Could traffic light test ease congestion on this busy Preston road?

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Every set of traffic lights on one of the busiest roads in Preston will be inspected to check that they are helping to keep traffic flowing smoothly through the city.

The signals along a three-mile stretch of the A59/A6 are to be monitored to ensure they are operating “efficiently”, after Lancashire County Council’s cabinet gave the go-ahead for the work.

The A59 Ringway at the junction with Friargate

The A59 Ringway at the junction with Friargate

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Experts will assess the eleven signal-controlled junctions between Guild Way to the west of County Hall, along Ringway past Preston Crown Court and onto London Road towards the Capitol retail park.

The work will involve monitoring existing traffic light technology on the route to ensure that it is correctly responding to real-time changes in traffic flows.

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The study will start on London Way close to the Capitol retail park...

The study will start on London Way close to the Capitol retail park...

The signals are already capable of assessing and reacting to the volume of traffic in an attempt to reduce queues on the often-congested route. Some of the lights can even interact via a central computer in order to ensure the junctions work with - rather than against - each other.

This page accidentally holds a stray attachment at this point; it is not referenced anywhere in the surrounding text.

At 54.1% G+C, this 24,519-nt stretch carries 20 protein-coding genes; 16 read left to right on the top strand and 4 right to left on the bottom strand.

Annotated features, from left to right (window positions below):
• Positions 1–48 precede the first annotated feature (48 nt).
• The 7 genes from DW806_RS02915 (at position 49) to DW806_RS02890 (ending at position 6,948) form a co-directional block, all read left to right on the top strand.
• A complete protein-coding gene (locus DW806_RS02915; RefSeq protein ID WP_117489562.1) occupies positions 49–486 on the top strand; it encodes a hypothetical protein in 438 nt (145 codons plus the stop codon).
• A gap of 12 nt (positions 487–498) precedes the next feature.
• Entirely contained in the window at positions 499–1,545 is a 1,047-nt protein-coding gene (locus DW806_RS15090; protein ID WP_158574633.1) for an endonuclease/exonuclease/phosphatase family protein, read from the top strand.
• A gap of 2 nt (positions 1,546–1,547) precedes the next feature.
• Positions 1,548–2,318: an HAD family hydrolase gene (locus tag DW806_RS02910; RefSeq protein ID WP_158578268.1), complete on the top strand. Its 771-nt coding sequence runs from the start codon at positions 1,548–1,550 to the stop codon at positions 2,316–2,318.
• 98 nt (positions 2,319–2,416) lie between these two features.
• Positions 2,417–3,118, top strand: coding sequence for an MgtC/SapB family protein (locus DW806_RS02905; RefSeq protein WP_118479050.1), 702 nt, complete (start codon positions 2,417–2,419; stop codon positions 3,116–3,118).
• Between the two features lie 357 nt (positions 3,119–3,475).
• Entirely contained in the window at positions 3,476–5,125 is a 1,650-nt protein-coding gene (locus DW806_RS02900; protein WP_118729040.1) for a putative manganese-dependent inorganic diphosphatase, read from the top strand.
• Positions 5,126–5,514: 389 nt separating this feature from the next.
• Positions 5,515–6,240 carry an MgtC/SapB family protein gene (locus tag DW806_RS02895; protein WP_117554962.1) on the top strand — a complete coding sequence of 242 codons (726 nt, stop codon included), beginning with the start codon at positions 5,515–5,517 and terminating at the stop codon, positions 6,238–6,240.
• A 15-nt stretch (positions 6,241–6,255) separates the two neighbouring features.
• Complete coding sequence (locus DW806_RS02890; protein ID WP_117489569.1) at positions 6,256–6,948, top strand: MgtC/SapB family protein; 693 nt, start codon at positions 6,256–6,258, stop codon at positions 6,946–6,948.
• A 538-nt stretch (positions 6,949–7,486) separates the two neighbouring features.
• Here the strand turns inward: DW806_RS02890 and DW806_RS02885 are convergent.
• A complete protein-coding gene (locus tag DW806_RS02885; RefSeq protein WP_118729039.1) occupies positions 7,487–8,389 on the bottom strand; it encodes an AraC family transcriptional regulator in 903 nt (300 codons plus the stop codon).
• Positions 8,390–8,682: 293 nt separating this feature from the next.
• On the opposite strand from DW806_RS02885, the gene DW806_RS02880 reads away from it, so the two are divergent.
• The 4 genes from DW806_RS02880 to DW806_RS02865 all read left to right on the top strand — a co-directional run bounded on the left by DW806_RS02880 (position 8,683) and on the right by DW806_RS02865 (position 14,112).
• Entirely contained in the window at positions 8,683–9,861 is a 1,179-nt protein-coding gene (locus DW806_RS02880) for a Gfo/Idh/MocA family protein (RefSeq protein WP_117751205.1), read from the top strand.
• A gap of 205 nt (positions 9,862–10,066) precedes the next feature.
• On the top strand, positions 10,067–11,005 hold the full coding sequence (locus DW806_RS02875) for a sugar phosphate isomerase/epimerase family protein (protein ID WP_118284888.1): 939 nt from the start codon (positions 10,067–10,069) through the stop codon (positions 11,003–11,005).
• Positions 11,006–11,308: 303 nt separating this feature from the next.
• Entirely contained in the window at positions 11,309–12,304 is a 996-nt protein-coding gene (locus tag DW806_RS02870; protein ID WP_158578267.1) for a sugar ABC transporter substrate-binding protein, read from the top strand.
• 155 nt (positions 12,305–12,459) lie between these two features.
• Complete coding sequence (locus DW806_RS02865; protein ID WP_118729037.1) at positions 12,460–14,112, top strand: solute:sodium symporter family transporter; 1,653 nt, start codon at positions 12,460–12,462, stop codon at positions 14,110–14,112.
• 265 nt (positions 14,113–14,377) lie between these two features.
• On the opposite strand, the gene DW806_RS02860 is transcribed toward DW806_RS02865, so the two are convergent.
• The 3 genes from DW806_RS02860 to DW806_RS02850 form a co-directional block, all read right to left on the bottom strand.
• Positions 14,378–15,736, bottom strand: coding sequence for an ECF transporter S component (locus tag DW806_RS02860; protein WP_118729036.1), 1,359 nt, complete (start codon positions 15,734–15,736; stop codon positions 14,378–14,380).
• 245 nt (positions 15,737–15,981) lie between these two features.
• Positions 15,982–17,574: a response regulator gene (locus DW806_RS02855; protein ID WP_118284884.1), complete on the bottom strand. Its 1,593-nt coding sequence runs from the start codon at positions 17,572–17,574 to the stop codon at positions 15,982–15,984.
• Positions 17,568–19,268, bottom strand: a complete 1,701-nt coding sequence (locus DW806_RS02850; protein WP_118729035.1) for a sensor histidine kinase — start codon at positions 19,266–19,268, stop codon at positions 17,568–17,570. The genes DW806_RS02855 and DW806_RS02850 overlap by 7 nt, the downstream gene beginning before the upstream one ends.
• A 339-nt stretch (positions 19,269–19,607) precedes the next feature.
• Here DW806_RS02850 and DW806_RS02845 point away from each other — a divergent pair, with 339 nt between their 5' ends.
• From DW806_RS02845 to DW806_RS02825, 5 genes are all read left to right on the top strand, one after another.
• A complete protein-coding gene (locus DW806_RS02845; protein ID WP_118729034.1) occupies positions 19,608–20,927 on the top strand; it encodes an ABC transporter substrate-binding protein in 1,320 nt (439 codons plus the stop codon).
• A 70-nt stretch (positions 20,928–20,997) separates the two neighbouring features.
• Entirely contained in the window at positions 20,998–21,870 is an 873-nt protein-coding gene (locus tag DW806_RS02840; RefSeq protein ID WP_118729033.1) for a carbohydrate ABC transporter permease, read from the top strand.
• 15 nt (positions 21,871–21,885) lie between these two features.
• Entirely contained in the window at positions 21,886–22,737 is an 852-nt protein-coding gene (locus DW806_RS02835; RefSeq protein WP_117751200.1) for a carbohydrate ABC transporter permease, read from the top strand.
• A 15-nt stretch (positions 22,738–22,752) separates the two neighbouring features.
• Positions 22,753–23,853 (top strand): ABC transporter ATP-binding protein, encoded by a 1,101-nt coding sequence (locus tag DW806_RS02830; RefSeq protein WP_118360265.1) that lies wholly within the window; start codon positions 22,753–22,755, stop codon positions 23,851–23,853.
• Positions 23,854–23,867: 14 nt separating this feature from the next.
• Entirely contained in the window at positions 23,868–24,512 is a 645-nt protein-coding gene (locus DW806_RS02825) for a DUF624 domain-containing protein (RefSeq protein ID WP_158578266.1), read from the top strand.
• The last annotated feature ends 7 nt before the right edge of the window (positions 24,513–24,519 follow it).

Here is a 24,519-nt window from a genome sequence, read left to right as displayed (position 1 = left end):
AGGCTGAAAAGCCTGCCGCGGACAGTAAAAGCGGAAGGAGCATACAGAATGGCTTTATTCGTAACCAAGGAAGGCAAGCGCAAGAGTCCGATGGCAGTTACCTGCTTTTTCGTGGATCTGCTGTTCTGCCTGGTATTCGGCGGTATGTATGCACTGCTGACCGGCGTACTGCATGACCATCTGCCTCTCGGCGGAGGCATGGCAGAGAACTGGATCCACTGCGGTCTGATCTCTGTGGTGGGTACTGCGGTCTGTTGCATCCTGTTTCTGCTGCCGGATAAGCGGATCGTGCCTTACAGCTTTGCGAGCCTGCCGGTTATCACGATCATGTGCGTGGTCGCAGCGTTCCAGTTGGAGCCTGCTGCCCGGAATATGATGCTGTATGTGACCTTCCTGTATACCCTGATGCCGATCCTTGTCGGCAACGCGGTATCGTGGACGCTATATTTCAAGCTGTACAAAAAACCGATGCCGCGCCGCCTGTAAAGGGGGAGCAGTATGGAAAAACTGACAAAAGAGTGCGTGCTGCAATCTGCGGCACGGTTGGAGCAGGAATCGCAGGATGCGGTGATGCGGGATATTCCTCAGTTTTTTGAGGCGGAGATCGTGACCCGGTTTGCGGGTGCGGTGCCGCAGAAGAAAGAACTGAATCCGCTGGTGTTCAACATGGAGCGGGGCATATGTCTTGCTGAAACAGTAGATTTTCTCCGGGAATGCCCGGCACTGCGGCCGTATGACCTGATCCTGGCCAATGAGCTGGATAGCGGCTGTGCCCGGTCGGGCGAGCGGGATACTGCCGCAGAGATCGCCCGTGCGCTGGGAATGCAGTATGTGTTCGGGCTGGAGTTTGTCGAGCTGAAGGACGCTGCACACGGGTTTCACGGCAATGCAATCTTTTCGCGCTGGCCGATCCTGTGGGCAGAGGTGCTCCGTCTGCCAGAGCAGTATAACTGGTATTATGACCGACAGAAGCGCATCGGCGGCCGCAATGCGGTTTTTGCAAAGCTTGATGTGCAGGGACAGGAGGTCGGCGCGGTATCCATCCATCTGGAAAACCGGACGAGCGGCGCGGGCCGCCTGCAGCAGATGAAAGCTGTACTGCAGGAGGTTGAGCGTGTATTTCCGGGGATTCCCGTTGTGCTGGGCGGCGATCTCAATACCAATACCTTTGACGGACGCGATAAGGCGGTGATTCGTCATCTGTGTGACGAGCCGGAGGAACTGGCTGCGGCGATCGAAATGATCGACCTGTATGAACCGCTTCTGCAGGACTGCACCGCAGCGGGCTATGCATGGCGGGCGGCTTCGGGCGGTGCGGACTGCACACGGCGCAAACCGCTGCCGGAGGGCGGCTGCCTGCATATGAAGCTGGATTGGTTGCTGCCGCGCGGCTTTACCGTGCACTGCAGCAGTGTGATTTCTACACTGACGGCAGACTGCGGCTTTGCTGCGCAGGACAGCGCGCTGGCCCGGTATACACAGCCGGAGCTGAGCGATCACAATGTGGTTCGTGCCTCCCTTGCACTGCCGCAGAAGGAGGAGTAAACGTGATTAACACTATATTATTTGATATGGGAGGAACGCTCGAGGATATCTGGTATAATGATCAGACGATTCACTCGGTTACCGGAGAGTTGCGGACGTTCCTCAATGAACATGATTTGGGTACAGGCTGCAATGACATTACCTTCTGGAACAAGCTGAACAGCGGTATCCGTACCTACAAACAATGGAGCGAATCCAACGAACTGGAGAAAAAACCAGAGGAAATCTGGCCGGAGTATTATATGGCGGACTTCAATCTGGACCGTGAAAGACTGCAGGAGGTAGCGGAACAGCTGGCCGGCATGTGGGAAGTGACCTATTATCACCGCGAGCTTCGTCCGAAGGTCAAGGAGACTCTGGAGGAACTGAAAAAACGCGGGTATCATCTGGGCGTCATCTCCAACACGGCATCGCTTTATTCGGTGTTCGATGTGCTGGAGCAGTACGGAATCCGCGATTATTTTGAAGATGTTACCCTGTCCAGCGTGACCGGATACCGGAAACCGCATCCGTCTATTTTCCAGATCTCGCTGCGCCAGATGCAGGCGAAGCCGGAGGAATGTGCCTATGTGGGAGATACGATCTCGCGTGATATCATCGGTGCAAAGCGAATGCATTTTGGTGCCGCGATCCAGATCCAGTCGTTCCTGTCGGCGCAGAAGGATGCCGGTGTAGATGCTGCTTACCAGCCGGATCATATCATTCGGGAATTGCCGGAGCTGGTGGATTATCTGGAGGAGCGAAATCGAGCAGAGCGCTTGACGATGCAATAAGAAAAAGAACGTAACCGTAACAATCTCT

However, the systems - known as MOVA and SCOOT - require occasional “validation” to ensure that they are reading the road correctly.

“In such studies, observers are deployed to check the timings of the lights are an appropriate response to what is actually happening at the junction,” a spokesman from the Green Signals traffic consultancy explained.

“The process ensures progression can be made by vehicles along the route and that signals make good decisions [based on the traffic conditions],” he added.

...and end on Guild Way at the junction with Wellfield Road

...and end on Guild Way at the junction with Wellfield Road

The £200,000 project will also see journey times monitored to provide evidence for potential future funding bids if more extensive remodelling work is ultimately required at the locations.

The authority has previously bid to the government’s National Productivity Investment Fund for “large scale infrastructure changes” along the route, but was unsuccessful.

Funding for the study has come from the postponement of a planned upgrade to a roundabout at junction 13 of the M65 near Nelson.

Meanwhile, cabinet members were told that plans to improve the operation of junction 31 of the M6 at Salmesbury are still being developed, with a similar traffic signal efficiency study being undertaken in the short-term.

However, highways officers have concluded that the nearby junction of the A59 and A677, close to the Swallow Hotel, will not require a significant upgrade for the next decade - in spite of the fact that it is a key route connecting the developing Enterprise Zone in the area to the motorway network. Major works were last carried out at the location back in 2009.